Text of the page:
This report has shown that the pandemic does not open a new period, but that it is first of all a revelation of the level of putrefaction reached during the 30 years of the phase of decomposition, a level that has often been underestimated until now. At the same time, the pandemic crisis also heralds a significant acceleration of various effects of decomposition in the period ahead, which is illustrated in particular by the impact of the Covid-19 crisis on the management of the economy by states and by its devastating effects on the central industrial countries, and in particular on the US superpower. There are possibilities for occasional countertrends, which may impose a pause or even a certain resumption of control by state capitalism, but these specific events will by no means mean that the historical dynamics of sinking into the phase of decomposition, highlighted in this report, will be called into question.
If the perspective is not for a generalised world war (between imperialist blocs), the current plunge into every man for himself and fragmentation nevertheless brings the sinister promise of a multiplication of murderous warlike conflicts, revolts without perspectives or catastrophes for humanity.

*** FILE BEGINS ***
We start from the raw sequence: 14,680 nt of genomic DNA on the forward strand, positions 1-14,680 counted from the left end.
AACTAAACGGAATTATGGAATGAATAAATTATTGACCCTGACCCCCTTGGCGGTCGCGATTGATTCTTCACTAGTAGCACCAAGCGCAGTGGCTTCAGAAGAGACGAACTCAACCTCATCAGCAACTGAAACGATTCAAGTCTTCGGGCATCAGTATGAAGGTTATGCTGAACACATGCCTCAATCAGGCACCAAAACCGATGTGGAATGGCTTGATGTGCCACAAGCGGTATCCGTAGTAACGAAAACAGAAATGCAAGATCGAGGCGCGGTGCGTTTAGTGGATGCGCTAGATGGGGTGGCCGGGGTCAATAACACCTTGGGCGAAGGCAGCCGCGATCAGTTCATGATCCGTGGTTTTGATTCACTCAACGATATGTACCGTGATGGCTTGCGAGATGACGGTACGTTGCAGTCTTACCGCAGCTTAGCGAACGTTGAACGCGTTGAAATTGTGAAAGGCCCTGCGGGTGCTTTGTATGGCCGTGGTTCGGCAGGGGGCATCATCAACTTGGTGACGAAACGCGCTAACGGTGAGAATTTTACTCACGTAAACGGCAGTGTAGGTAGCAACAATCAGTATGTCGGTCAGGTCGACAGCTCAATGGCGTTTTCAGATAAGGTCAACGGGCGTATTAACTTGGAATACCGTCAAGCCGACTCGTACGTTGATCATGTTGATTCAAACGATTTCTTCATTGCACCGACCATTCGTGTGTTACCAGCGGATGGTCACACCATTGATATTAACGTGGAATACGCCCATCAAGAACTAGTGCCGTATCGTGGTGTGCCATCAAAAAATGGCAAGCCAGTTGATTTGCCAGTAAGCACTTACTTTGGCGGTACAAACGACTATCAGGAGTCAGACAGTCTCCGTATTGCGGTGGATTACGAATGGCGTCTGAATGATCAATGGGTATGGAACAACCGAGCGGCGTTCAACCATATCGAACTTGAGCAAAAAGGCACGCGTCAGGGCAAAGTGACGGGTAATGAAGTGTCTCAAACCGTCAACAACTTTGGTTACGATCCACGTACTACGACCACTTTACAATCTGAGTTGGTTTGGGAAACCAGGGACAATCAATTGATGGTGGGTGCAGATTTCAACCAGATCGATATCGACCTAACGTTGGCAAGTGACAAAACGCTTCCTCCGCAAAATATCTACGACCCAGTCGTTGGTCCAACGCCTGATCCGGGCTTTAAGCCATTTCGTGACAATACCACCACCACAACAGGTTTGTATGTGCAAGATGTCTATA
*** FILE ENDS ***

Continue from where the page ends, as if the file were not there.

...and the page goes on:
“The course of history cannot be turned back: as its name suggests, decomposition leads to social dislocation and putrefaction, to the void. Left to its own devices, it will lead humanity to the same fate as world war. In the end, it is all the same whether we are wiped out in a rain of thermonuclear bombs, or by pollution, radioactivity from nuclear power stations, famine, epidemics, and the massacres of innumerable small wars (where nuclear weapons might also be used). The only difference between these two forms of annihilation lies in that one is quick, while the other would be slower, and would consequently provoke still more suffering”. (Point 11, Theses on Decomposition)